Issue 27: Afghanistan, the pandemic, and the peace process

The coronavirus might have led Afghanistan's warring sides to seek common purpose. But the sticky question of prisoner release has only pushed them further apart.

Policy for Pandemics is produced and edited by Andrew Potter and co-edited by Charlotte Reboul and Paisley Sim.  Today’s briefing is by Andrew (AP).

FEW COUNTRIES IN THE WORLD are as ill-prepared for a serious pandemic as Afghanistan. There are only 0.3 doctors per thousand inhabitants (Canada has 2.7, Germany has 4.1), it has very poor health care infrastructure outside of the main cities, and the central government is weak and corrupt. The historic peace deal with the Taliban insurgents that was signed in early March has fallen apart, while Afghanistan’s two main political leaders, Ashraf Ghani and Abdullah Abdullah, continue to bicker over who was the actual winner of last fall’s presidential election. 

There was hope that the COVID-19 pandemic would help with the peace process in Afghanistan, bringing the two sides together in common cause. Instead, the opposite seems to be the case. Even as the country deals with a growing caseload and struggles to conduct even the most limited testing for the virus, the Taliban insurgents have spent the last few weeks launching an average of 70 attacks a day, killing hundreds of government forces. And just this week they rejected calls for a Ramadan truce as “not rational,” while increasing the intensity of their attacks on government forces.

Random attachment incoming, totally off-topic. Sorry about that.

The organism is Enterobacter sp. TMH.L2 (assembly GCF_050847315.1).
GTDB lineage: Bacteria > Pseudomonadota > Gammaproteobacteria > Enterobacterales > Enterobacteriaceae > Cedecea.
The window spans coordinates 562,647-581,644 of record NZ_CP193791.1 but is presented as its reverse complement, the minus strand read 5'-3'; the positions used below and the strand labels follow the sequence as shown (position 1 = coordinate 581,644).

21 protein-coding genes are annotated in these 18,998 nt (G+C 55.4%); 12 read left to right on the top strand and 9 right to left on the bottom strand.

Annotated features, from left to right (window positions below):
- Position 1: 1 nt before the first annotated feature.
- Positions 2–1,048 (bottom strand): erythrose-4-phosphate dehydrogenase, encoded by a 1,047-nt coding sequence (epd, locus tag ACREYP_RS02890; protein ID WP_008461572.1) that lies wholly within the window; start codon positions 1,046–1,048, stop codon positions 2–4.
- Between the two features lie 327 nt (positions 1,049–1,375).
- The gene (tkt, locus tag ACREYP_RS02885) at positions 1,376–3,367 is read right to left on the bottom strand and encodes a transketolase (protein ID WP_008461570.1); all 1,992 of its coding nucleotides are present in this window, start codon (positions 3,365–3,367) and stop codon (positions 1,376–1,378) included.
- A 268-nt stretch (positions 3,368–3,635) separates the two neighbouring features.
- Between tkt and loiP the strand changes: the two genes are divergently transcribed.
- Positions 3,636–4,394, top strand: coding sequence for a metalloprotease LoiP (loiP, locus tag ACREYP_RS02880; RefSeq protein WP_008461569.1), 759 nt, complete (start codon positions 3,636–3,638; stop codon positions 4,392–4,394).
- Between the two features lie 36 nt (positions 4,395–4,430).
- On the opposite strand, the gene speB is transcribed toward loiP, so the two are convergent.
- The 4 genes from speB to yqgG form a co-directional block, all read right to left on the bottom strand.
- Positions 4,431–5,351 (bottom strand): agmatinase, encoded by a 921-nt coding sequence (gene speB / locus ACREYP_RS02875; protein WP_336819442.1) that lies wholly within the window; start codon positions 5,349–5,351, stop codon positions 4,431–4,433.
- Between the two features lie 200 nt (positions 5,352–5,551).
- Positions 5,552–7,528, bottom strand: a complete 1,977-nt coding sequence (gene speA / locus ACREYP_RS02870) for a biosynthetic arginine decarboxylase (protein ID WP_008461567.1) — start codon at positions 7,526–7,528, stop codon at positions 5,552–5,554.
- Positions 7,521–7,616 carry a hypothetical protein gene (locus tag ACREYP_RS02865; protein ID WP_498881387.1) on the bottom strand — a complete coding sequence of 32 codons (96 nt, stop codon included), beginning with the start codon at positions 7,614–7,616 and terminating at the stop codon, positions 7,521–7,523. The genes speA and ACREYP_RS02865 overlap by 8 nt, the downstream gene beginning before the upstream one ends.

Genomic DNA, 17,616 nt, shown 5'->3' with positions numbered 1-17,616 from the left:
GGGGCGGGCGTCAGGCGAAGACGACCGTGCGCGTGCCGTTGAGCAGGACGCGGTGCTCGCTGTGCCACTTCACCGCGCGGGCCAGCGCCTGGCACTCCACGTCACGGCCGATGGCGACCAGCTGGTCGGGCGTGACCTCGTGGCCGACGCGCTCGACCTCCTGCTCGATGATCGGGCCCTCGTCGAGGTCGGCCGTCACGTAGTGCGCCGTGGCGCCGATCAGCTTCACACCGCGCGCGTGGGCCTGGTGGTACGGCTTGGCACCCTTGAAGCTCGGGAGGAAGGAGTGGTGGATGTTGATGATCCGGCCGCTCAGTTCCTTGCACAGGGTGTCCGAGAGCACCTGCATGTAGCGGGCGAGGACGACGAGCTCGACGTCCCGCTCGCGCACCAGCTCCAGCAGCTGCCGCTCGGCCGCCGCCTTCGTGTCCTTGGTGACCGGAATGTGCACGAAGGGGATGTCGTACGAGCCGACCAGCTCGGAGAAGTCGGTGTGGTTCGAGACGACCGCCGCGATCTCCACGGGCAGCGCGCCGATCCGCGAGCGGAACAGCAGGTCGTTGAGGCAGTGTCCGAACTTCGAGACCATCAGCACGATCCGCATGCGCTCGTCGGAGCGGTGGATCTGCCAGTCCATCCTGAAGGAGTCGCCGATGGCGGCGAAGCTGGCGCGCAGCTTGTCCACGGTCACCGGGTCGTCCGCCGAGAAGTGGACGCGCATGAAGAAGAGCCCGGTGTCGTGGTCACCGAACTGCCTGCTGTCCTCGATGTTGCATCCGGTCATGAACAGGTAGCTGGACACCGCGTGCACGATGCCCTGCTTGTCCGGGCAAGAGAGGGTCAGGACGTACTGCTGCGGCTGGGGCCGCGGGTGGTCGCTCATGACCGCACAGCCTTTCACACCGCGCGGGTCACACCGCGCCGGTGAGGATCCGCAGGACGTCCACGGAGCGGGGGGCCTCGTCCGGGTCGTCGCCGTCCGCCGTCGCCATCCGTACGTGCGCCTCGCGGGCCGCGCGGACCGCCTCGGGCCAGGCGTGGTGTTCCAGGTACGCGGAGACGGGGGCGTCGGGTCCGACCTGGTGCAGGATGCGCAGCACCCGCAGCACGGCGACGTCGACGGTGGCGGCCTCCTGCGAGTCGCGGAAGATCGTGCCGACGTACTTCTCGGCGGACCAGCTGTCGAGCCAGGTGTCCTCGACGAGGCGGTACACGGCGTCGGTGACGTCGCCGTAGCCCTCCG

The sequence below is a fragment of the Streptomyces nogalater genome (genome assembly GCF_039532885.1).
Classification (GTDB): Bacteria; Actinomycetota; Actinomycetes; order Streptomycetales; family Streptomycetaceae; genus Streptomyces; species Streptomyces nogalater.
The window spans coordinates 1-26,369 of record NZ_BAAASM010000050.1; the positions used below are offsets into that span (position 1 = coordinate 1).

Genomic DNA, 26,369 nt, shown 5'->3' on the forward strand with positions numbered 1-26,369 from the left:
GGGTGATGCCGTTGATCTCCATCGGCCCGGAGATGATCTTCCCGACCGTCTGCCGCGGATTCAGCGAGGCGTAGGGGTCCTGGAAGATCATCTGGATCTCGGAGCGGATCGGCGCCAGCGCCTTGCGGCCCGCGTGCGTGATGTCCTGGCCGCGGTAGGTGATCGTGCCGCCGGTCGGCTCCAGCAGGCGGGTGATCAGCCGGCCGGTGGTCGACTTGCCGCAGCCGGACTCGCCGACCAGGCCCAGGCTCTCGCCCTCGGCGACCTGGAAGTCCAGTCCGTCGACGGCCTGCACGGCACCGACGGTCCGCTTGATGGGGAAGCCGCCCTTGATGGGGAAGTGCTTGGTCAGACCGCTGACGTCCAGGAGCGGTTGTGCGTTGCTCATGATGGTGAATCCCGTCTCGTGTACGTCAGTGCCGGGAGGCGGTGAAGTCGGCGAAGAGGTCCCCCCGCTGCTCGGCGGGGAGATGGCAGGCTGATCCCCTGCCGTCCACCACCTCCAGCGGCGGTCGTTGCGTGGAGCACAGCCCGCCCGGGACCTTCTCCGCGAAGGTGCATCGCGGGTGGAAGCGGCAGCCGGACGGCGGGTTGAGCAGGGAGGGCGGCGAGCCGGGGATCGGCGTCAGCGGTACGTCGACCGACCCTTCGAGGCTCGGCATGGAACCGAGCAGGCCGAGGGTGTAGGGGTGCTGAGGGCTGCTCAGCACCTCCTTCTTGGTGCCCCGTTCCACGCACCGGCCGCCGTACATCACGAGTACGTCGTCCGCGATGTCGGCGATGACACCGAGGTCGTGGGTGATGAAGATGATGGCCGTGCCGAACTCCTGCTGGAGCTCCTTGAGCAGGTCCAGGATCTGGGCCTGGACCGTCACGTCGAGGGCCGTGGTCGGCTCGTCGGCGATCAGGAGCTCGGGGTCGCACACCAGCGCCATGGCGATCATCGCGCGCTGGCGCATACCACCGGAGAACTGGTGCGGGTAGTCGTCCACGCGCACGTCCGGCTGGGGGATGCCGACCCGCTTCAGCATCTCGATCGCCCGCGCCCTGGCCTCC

Sitting at the intersection of the peace process and the pandemic is the question of Taliban prisoners. Without a resolution of this fundamental problem, the country cannot move forward. 

The Peace Process

Before the pandemic hit, the peace deal that the United States signed with the Taliban insurgency at the beginning of March was the front runner for the biggest news story of 2021. According to the deal, peace would come in two stages. The first was an agreement between the United States government and the Taliban, and what it deal boils down to is that the Americans promised to leave, and the Taliban have promised to behave. 

More specifically, the U.S. and the allies will withdraw all of their military and civilian personnel within fourteen months, with 8600 of the Americans’ nearly 14000 troops leaving within the first 135 days.  In exchange, the Taliban agree to sever all ties with terrorist organizations such as al-Qaeda, and promise not to let Afghanistan serve as a base of operations for attacks on the United States.